BIR launches voluntary assessment program as it cuts audits amid pandemic

The Bureau of Internal Revenue (BIR) is offering a voluntary assessment and payment program, as it seeks to reduce tax audit investigations amid the pandemic. — PHILIPPINE STAR/KRIZ JOHN ROSALES

By Beatrice M. Laforga, Reporter

THE Bureau of Internal Revenue (BIR) is offering a program to allow taxpayers to voluntarily settle their tax arrears, as the agency seeks to reduce its audit investigations amid the coronavirus disease 2019 (COVID-19) pandemic.

BIR Commissioner Caesar R. Dulay issued Revenue Regulation No. 18-2020 on the Voluntary Assessment and Payment Program (VAPP), which aims to collect additional tax revenues that would have been otherwise generated through audits.

“To limit taxpayer contact considering existing COVID-19 related protocols and social distancing measures while, at the same time, maximizing revenue collection with the least administrative costs, the BIR is reducing the number of audit investigations by encouraging an increase in voluntary tax compliance,” the agency said.

The BIR emphasized the decline in revenue collections this year, saying the VAPP will allow taxpayers to “help defray the increased expenditures of the government during this pandemic through voluntary payment of additional tax under the VAPP for the covered period, with or without an audit/investigation.”

The revenue regulation, which was signed on Aug. 18, will take effect 15 days after it was published in a newspaper on Sept. 5.

The BIR said the program covers all internal revenue taxes for the taxable year ending Dec. 31, 2018 and fiscal year 2018 ending July 2018 to June 2019.

Also covered are taxes on one-time transactions such as estate tax, donor’s tax, capital gains tax (CGT), as well as one-time transaction-related creditable withholding tax (CWT) and documentary stamp tax (DST).

Excluded from the VAPP are taxpayers who have received a final assessment notice prior to the launch of the program; those under investigation filed by a tax informer; and those involved in cases of tax fraud, tax evasion and other criminal offenses pending before the Justice department or in the courts.

Taxpayers have until Dec. 31, 2020 to avail of the program, or unless Finance Secretary Carlos G. Dominguez III extends the cut off period.

Applicants need to submit an application form and payment form with proof of payment to the BIR. The bureau may also require filed tax returns; proof of tax payments in 2017 and 2018; audited financial statements; copy of remittance returns; proof that final and creditable withholding taxes were paid; copy of paid and stamped BIR Form 0605; and a filled-out one-time transaction tax return.

“Failure to act and/or pay the required amount on the part of the taxpayer within such period shall result in the denial of the application,” it said.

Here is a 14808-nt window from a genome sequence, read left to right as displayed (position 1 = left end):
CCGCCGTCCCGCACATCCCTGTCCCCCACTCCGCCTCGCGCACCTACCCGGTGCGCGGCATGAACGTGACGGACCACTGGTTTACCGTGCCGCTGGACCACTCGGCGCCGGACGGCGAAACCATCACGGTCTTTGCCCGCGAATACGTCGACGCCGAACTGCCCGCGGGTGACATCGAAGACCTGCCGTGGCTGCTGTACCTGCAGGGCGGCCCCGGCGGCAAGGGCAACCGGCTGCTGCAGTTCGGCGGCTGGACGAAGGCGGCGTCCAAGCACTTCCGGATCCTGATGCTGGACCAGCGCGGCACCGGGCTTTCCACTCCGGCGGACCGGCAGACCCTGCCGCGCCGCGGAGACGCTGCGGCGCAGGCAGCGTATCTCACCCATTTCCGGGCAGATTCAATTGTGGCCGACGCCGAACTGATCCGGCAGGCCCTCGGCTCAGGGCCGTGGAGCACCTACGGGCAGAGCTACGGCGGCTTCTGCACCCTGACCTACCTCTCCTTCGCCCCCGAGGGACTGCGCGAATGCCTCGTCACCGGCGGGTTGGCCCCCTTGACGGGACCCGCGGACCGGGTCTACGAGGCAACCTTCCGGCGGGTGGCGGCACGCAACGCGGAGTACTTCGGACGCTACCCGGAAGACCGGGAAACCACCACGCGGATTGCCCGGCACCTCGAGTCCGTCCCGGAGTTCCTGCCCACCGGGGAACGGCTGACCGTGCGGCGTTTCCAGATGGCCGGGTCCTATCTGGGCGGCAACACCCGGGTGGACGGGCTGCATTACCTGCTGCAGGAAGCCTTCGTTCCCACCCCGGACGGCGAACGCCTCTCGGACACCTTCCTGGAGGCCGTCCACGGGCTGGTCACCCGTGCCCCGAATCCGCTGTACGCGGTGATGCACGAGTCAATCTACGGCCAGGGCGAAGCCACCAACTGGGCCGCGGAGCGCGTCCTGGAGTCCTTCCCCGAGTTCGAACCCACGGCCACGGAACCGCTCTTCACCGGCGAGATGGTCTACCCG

The BIR previously offered the VAPP in 2005 and 2001.

Maria Lourdes P. Lim, the tax managing partner of Isla Lipana & Co. PwC Philippines, said the VAPP is a form of administrative tax amnesty and will help the bureau boost its collections while relieving taxpayers of the burden of being audited and paying penalties on deficiency taxes.

“While understandable for the Department of Finance/BIR to think of measures that will increase revenue collection, it seems that there were no prior consultations made with the stakeholders as this suddenly came out,” she said in a text message Sunday.

Taxes collected by the BIR were down 10.53% to P1.115 trillion in the first seven months of 2020, as economic activity has been affected by the lockdown that started in mid-March.

Ms. Lim said the amount of taxes to be paid is still subject to certain conditions depending on percentage of sales or net taxable income set by the bureau on a case-to-case basis, but subject to a minimum amount depending on subscribed capital for corporations.

She added the program is also only available for a “very limited time” covering just one taxable year, and the approval of application is not automatic since the bureau will still have to evaluate it within 30 days.

“There is no provision on deemed approval if the BIR does not complete its evaluation within the 30-day period — still no closure and peace of mind to the availing taxpayer. Considering these and cash constraints, taxpayers would need to pensively assess the attractiveness of the program,” she said.

Currently, there are two ongoing tax amnesty programs: the tax amnesty program for delinquent accounts valid until the yearend; and the estate tax amnesty program which can be availed of until May 31, 2021.

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